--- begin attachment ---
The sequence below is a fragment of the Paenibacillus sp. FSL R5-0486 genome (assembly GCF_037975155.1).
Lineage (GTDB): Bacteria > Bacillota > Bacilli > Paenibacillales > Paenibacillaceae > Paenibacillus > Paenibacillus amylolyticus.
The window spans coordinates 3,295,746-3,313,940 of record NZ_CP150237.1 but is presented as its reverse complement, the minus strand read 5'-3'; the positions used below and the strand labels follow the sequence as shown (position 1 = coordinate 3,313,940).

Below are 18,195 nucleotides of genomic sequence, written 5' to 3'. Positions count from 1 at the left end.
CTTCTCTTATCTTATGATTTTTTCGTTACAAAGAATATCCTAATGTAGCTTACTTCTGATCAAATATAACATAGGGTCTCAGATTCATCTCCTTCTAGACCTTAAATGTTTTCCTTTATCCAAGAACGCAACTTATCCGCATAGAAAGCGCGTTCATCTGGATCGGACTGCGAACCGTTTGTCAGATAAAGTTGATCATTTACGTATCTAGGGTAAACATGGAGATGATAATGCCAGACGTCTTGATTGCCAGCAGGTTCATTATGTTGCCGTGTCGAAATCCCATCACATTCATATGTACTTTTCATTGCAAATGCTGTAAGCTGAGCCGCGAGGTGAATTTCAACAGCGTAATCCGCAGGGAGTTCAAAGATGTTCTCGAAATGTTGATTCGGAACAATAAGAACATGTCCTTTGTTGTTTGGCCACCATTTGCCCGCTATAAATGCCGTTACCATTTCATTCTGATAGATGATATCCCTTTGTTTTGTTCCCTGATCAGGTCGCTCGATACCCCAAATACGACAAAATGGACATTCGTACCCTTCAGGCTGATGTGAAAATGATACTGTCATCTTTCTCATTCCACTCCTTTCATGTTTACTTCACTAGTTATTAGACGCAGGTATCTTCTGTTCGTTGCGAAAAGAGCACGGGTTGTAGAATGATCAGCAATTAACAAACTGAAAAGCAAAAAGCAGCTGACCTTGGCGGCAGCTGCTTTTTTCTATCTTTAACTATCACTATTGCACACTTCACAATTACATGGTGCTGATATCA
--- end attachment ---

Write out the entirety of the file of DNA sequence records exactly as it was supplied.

The sequence below is a fragment of the Paenibacillus sp. FSL R5-0486 genome (assembly GCF_037975155.1).
Lineage (GTDB): Bacteria > Bacillota > Bacilli > Paenibacillales > Paenibacillaceae > Paenibacillus > Paenibacillus amylolyticus.
The window spans coordinates 3,295,746-3,313,940 of record NZ_CP150237.1 but is presented as its reverse complement, the minus strand read 5'-3'; the positions used below and the strand labels follow the sequence as shown (position 1 = coordinate 3,313,940).

Below are 18,195 nucleotides of genomic sequence, written 5' to 3'. Positions count from 1 at the left end.
CTTCTCTTATCTTATGATTTTTTCGTTACAAAGAATATCCTAATGTAGCTTACTTCTGATCAAATATAACATAGGGTCTCAGATTCATCTCCTTCTAGACCTTAAATGTTTTCCTTTATCCAAGAACGCAACTTATCCGCATAGAAAGCGCGTTCATCTGGATCGGACTGCGAACCGTTTGTCAGATAAAGTTGATCATTTACGTATCTAGGGTAAACATGGAGATGATAATGCCAGACGTCTTGATTGCCAGCAGGTTCATTATGTTGCCGTGTCGAAATCCCATCACATTCATATGTACTTTTCATTGCAAATGCTGTAAGCTGAGCCGCGAGGTGAATTTCAACAGCGTAATCCGCAGGGAGTTCAAAGATGTTCTCGAAATGTTGATTCGGAACAATAAGAACATGTCCTTTGTTGTTTGGCCACCATTTGCCCGCTATAAATGCCGTTACCATTTCATTCTGATAGATGATATCCCTTTGTTTTGTTCCCTGATCAGGTCGCTCGATACCCCAAATACGACAAAATGGACATTCGTACCCTTCAGGCTGATGTGAAAATGATACTGTCATCTTTCTCATTCCACTCCTTTCATGTTTACTTCACTAGTTATTAGACGCAGGTATCTTCTGTTCGTTGCGAAAAGAGCACGGGTTGTAGAATGATCAGCAATTAACAAACTGAAAAGCAAAAAGCAGCTGACCTTGGCGGCAGCTGCTTTTTTCTATCTTTAACTATCACTATTGCACACTTCACAATTACATGGTGCTGATATCA